I have been working as a projection designer for about 16 years. Throughout those years, I have become accustomed to answering a lot of questions about my work. I have also been queried about my opinion on many matters related to the execution and effect of my work. The range of questions has been impressive, bewildering and challenging.

Some have been existential:

Do you think this technology will remain part of theatre?
Do you think what you do will remain relevant to the theatre?
So-and-so has just bought this amazing new software/hardware; do you think you’ll have a job next year?

Many refer to fundamental issues, processes and relationships within the theatre design world. Some examples are “Do you think projection will replace scenery one day?” or more moderately "What place do you think projection takes up between the more established theatre disciplines?” which is often followed by my top two hits of all projection design questions: "What do you consider a successful projection design?” and “How do you think projection can be successfully integrated into a production?” However, there are also fundamental questions of a very different nature, like:

Will my projections be bright enough if I use a projector with x lumens (what are lumens anyway)?
Will my imagery look good on a stage with width x and if I use projector model y and cable z
What playback software should I use when I am on a budget?
What material would you recommend to project on?

...and the list goes on. The fact that these questions cover every aspect of the work (Artwork, Collaboration, Installation, Design Process) and range from very specific to general within each aspect, I take as evidence that there is a great need for more information. The frequency and repetitiveness of these questions also point to a general thirst for clarification about these matters and a lack of sources to quench it.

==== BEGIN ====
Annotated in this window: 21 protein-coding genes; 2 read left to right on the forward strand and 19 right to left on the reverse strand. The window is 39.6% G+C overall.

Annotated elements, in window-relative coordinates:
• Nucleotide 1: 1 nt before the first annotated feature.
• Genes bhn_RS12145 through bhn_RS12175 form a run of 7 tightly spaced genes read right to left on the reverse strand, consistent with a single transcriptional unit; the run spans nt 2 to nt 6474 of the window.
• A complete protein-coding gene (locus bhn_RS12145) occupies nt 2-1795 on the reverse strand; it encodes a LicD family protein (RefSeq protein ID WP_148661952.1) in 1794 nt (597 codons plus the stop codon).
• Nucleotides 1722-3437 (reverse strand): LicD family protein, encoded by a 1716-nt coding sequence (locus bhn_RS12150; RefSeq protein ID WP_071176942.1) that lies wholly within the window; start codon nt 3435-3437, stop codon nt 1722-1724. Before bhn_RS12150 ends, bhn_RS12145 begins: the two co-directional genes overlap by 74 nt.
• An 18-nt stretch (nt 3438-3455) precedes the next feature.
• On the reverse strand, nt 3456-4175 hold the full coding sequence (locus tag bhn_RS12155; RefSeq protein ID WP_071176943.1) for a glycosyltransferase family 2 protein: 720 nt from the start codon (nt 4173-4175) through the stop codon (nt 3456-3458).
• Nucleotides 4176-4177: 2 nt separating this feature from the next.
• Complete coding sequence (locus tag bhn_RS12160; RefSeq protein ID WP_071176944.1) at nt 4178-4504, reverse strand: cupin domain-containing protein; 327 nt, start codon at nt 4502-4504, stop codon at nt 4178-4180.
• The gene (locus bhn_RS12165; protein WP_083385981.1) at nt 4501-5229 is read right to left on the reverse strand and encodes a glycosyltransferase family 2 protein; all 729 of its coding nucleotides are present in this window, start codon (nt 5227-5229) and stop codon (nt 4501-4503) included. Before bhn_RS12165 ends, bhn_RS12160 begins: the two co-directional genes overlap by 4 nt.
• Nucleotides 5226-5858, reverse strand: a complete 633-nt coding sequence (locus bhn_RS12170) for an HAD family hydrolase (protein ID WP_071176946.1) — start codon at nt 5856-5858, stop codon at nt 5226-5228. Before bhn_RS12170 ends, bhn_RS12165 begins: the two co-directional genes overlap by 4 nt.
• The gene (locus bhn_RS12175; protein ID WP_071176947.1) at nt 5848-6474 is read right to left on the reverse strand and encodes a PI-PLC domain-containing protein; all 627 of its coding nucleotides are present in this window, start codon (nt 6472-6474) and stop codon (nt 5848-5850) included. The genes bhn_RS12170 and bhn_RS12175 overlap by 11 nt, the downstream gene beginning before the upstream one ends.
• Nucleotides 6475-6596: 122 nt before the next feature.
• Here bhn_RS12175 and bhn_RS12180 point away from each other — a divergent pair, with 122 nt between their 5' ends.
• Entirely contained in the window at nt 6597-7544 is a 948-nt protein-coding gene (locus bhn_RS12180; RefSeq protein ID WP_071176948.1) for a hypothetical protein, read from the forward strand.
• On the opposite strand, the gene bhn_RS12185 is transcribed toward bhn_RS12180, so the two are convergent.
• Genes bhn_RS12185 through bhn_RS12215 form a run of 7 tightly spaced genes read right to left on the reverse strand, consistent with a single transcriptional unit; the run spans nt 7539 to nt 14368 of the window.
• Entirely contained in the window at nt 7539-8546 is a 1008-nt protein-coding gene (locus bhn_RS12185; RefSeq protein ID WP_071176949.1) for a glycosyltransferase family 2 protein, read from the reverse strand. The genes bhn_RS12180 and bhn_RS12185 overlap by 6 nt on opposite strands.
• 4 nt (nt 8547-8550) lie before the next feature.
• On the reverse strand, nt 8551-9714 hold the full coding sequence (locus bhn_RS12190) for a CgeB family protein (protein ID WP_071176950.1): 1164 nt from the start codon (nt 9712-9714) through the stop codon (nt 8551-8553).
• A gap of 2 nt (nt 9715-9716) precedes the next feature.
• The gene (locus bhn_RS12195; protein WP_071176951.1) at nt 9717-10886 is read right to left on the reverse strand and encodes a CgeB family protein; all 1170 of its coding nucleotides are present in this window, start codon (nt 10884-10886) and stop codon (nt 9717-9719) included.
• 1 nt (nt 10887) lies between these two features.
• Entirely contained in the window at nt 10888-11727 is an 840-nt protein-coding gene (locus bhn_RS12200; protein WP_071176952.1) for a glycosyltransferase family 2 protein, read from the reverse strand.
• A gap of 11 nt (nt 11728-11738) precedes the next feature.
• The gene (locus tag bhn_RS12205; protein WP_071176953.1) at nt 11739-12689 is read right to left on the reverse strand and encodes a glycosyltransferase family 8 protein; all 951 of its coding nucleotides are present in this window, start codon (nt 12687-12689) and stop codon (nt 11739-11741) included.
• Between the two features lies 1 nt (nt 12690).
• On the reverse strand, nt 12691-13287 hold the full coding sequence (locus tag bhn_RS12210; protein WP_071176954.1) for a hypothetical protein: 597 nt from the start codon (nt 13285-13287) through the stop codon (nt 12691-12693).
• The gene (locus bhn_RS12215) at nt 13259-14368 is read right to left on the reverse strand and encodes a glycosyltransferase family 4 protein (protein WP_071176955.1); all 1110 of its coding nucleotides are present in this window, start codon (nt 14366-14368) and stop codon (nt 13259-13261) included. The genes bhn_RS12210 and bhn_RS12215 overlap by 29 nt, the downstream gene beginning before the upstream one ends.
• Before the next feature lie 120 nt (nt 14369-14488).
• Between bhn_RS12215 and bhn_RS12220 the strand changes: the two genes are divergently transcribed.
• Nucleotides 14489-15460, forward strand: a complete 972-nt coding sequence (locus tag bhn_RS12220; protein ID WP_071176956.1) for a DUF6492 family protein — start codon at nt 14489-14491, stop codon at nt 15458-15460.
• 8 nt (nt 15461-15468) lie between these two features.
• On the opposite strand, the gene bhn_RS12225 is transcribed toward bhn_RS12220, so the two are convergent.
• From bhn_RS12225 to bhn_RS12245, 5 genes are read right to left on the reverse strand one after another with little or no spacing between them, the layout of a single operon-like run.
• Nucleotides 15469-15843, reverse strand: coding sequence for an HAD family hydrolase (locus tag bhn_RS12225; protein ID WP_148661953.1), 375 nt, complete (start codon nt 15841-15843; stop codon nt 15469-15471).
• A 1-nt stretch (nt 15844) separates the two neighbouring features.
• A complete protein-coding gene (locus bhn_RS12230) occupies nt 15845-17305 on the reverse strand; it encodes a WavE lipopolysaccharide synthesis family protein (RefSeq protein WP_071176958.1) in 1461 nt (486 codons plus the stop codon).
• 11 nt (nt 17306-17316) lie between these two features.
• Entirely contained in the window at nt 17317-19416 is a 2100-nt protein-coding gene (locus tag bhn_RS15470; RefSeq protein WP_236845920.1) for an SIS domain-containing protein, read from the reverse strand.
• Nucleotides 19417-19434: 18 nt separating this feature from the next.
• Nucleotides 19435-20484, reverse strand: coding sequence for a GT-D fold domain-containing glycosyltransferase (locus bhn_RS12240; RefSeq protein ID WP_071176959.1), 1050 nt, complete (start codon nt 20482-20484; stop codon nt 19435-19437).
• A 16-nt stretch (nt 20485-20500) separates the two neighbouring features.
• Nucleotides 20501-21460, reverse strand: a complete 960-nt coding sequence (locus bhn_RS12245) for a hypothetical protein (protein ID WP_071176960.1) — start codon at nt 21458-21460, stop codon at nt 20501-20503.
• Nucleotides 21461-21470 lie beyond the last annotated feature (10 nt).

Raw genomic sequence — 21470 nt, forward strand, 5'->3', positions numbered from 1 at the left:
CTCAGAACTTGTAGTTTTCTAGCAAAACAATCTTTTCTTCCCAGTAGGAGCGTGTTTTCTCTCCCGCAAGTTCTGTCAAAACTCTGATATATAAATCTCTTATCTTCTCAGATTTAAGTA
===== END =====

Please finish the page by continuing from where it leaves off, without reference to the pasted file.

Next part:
I believe projection design as stagecraft is as old as the time it took to get from the first instance somebody projected artwork onto the stage until now. Projection design as a profession is much younger. I hypothesise that it started when the first person was hired to perform the task of a projection designer.

I also believe that fundamental questions about this work should have a place where they can be shared and discussed. After all,a theatre is a collaborative art form. Basic and fundamental technology and techniques should be accessible and understandable for the curious and interested because it will lead to better work and a more established and respected profession.

As a consequence (drawn from my work as a projection designer, specifically somebody who is asked a lot of questions about his work and wishes to share the answers and inspire people who have an interest in this work), I have created this site.

Mission Statement


Projection Design is a young profession. Little information can be gleaned from any single source about the subject, and even many exciting sources combined confuse more than they explain. Even a person with more than a casual interest will currently fail to understand what it is about or what the job entails without experience working with or around a couple of projection designers.

This site hopes to offer a common ground to change this:

  • a shared history through the gathering of all instances projection has been used in theatre
  • a common knowledge through the provision of the tools to create an encyclopaedia specific to projection design
  • a common place where anybody involved with, interested in or just curious about projection design can find information and inspiration
  • a common place offering both discussions as well as the exchange of ideas and experiences
  • A common ground for everything related to projection design.
  • A place where knowledge of relevant craft and technology, skills, happy accidents, artistry and design can be shared to inspire good design
  • a place that promotes this field of work and the profession of the projection designer

I have not found this place yet, so maybe this will be it.

Lastly, as many other genres such as art, cinema, television, trade shows, rock'n'roll (to name a few sources) inspire the people I collaborate with and me, this is by no means a site exclusive to theatre people. It is, however; the one thing I know well and care deeply about, so I thought I would start here.

Sven Ortel